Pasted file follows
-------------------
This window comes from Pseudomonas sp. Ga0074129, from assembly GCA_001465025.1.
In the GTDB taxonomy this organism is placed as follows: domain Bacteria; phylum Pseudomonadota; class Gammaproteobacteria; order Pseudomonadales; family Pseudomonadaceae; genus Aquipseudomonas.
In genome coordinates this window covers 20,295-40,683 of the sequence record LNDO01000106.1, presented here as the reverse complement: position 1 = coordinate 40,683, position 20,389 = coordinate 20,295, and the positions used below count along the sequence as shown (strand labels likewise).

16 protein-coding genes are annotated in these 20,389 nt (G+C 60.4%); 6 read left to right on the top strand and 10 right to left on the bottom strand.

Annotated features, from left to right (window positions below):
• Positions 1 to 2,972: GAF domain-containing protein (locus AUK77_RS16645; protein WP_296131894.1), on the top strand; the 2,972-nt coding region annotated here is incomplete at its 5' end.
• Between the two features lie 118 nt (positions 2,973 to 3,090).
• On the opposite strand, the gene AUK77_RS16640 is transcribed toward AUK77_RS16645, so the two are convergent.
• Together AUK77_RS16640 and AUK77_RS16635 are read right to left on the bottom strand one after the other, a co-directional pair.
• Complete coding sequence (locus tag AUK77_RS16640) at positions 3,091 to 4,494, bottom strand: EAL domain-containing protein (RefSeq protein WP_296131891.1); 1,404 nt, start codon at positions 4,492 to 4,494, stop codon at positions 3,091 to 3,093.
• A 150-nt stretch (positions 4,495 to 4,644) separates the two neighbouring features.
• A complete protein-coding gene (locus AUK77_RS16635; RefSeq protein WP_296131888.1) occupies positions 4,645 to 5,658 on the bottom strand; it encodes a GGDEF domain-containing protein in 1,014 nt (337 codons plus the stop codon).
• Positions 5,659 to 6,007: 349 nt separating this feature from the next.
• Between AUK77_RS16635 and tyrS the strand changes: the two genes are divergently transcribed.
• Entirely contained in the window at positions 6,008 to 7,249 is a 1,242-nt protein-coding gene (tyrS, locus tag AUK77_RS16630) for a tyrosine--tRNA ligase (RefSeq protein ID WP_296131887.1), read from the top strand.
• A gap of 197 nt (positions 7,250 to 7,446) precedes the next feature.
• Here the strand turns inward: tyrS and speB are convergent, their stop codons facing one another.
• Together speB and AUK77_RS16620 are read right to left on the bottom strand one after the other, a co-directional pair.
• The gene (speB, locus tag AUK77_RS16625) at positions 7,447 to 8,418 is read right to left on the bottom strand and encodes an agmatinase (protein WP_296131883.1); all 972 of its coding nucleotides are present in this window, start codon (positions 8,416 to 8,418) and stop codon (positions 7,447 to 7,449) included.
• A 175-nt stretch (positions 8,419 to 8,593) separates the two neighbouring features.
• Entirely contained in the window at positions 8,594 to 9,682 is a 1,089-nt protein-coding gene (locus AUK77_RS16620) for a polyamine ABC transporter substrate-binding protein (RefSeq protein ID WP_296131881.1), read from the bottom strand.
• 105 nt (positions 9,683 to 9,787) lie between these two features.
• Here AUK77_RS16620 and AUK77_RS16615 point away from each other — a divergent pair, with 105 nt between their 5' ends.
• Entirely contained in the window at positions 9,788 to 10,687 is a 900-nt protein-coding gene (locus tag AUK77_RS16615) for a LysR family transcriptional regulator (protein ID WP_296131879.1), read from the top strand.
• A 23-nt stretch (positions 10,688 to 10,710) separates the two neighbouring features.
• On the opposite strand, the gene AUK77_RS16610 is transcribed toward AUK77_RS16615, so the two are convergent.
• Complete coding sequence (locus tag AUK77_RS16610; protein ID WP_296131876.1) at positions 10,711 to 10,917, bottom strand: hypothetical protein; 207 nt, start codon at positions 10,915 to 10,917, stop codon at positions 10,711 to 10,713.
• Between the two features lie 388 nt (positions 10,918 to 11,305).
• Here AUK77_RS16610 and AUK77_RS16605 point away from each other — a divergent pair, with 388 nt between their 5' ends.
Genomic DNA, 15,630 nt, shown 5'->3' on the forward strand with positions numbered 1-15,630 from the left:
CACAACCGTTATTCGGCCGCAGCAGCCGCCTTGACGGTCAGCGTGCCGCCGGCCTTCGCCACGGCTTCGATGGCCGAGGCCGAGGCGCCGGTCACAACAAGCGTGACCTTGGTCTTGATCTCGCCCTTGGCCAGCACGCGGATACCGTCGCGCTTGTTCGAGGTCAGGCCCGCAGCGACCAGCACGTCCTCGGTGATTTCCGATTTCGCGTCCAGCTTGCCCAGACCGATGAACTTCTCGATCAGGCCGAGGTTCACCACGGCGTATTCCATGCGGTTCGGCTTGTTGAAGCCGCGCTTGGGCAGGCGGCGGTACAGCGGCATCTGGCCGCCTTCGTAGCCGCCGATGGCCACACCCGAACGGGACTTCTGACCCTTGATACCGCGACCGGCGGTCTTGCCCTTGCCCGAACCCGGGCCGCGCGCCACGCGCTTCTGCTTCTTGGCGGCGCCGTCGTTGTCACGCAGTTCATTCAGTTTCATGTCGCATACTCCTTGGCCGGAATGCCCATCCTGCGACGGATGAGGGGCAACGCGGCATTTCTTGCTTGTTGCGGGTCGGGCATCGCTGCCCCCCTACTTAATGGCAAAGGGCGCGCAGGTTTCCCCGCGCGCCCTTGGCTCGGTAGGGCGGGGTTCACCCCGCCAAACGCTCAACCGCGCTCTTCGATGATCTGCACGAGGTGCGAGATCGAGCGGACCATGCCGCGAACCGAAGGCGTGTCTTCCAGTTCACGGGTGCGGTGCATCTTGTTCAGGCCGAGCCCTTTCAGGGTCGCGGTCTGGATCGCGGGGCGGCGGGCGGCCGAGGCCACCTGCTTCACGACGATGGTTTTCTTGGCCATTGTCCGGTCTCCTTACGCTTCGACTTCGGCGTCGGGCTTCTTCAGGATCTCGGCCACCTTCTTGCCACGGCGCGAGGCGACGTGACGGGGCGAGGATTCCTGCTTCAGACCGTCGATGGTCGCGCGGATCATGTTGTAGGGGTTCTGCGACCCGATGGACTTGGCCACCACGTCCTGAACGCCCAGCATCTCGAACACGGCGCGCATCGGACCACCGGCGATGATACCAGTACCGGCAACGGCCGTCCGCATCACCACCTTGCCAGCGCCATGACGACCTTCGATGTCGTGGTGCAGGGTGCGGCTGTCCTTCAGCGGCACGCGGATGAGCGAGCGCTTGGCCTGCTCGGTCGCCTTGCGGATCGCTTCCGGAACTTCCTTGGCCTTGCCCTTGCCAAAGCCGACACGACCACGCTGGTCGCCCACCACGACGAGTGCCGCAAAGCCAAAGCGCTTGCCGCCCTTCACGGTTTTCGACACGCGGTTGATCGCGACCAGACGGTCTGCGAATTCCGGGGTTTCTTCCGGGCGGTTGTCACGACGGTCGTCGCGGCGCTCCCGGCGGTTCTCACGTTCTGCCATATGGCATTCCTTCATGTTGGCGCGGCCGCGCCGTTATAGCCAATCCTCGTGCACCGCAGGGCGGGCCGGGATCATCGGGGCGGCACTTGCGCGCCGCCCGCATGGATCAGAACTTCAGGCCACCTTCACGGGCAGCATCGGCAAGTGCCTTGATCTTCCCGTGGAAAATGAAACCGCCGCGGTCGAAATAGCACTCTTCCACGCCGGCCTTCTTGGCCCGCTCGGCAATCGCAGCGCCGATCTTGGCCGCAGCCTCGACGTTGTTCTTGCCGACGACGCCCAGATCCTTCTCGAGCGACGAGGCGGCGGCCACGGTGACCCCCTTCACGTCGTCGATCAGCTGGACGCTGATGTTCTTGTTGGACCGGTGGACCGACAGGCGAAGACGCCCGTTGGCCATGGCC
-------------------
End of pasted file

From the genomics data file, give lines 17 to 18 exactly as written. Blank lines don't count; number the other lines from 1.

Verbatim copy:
• Here the strand turns inward: tyrS and speB are convergent, their stop codons facing one another.
• Together speB and AUK77_RS16620 are read right to left on the bottom strand one after the other, a co-directional pair.